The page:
If you were tasked with creating a following for your company, how would you go about it?
With most projects, I'd say you start by understanding the definition of success, perhaps asking questions like: Whom do we want to "follow" us? How will we know they're "helping" us? What's the budget? What is the first milestone and when do we need to hit it? (These are variants of "what are we trying to accomplish, and how will we know when we get there?")
But that doesn't really create a following as much as it creates a marketing outcome at a given point in time. Once the effort stops, will the following live on or does it just fade away?
I think a follower is someone who prioritizes the one thing over others in a meaningful way (i.e. I'll spend less (time, money, focus, whatever) on Y because I care about X and want to put my limited energy there).
If you are looking to get a following, your intention is not to do great things, but for others to applaud your doing of great things. Your intention is flawed. You might be successful in the short term, but you will be found out eventually.
If you're a company trying to create a following in DC, you go to the Capitol with hat (read: wallet) in hand to find someone to convince of your view/need based on what that politician wants to accomplish and how you can "help" them. Your goal is one of three things - policy advocacy (help change the rules in our favor); economic advocacy (help fund our efforts); PR advocacy (help us look good).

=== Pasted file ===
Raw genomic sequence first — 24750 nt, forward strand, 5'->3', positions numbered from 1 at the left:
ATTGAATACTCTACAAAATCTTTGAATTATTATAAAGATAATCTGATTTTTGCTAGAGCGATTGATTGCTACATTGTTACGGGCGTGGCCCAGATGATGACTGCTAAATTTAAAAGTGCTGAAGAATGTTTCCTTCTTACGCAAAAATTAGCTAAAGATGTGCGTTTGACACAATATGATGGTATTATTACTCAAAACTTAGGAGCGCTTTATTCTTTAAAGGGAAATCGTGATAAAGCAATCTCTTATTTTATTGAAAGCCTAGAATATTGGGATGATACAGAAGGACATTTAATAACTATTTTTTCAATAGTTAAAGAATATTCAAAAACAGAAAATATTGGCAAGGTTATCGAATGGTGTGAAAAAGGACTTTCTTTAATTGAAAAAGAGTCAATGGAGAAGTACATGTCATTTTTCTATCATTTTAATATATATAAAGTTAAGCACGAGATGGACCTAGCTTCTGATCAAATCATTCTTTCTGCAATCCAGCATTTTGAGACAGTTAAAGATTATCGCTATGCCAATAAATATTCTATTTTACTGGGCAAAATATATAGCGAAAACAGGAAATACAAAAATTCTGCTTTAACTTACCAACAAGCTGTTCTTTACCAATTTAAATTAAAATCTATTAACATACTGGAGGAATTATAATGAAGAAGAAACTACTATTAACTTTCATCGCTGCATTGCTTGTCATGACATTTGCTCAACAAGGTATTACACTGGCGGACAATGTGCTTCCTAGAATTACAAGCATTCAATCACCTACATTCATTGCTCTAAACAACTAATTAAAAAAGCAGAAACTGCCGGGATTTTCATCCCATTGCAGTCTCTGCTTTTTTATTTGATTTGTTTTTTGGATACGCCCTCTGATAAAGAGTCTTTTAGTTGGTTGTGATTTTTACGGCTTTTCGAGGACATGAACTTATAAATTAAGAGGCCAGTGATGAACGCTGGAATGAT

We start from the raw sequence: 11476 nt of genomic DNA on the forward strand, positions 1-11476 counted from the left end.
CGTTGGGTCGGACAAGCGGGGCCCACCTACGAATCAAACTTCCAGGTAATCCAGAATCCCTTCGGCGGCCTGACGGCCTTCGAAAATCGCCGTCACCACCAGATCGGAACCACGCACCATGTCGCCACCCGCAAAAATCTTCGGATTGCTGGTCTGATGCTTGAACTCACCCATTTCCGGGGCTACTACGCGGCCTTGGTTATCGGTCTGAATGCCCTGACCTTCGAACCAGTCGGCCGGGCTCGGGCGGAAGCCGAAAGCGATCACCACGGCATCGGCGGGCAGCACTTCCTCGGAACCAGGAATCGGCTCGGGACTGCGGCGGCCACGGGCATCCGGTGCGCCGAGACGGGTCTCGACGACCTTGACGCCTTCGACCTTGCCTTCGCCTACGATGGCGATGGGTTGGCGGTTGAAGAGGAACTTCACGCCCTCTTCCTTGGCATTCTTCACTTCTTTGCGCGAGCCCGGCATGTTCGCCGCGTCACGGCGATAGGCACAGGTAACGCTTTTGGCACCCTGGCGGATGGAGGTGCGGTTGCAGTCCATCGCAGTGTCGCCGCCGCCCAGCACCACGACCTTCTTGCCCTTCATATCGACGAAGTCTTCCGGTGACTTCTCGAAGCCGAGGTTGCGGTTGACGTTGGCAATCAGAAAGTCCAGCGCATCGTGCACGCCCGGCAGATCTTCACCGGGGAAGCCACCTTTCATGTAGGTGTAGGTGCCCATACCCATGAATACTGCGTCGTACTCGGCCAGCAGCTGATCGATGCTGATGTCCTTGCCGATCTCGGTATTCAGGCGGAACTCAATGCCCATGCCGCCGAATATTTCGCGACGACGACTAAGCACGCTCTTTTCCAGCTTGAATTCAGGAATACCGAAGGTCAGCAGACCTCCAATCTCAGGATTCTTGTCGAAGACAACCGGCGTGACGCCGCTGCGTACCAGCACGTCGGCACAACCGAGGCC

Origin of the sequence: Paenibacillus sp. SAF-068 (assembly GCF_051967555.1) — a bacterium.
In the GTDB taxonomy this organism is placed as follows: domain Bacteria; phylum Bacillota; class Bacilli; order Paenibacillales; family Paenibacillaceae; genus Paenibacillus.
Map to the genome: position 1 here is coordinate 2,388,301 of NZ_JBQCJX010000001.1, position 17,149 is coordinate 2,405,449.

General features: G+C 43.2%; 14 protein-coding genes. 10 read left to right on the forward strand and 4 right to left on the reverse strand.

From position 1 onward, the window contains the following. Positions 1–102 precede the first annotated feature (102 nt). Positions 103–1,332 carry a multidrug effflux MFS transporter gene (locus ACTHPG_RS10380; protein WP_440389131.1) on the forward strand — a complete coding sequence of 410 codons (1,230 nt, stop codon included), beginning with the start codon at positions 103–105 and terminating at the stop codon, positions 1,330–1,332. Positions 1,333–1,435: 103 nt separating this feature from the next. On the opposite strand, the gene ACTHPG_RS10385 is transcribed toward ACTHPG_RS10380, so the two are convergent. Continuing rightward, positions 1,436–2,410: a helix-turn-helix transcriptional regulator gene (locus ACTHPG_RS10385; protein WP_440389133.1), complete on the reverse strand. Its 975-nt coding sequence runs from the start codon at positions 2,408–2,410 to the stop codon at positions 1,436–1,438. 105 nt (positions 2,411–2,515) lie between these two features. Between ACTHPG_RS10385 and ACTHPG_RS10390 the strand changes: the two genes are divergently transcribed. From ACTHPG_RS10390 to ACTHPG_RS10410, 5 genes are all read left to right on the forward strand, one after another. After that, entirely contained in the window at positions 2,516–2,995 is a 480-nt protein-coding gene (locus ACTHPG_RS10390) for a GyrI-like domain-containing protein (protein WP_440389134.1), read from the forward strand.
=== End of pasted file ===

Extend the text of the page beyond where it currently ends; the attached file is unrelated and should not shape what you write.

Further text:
In all these cases, the company's currency is whatever is valued by their advocates - nothing more. Once that currency stops flowing, chances are the advocacy stops flowing as well.
There's a word for that - it's called a transaction. Ethics aside, you purchased an outcome - plain and simple.
Being followed is the same as being cool - by definition, when you seek it, or seek to emulate others who have "it" your effort is fruitless. If you are true to yourself, take pride in what you do, and take actions staying true to your integrity, you are cool.
Rarely do people or companies that have a true following begin with the goal of creating one. Their relentless passion is focused on whatever greatness is their raison d'être. It's not to say that you shouldn't be savvy about managing your political risk or ensuring market or political advocacy, but if you do it without a genuine passion for that which is you, you are at risk. As Seth Godin put it, you still need to create advocates, and "coordinating a tribe ... requires patience, consistency and a focus on long-term relationships and life time value."
A political example of this comes from one of our failed politicians - Al Gore - he achieved a following for the environment by doing what he believed in and putting all his effort into telling the story that he needed to tell. He was smart not to take the bait and run for office again - doing that would be akin to Ali actually throwing that last punch when Foreman was already going down in Kinshasa. It would have been inelegant, and offended the aesthetic (or coolness) of that moment. It was at that point that I respected Gore.
If a corporation wishes to create public advocacy for their cause in the form of a following (i.e. make politicians want to help them be successful), they have to counterintuitively avoid it - something very few CEOs have the cojones to do...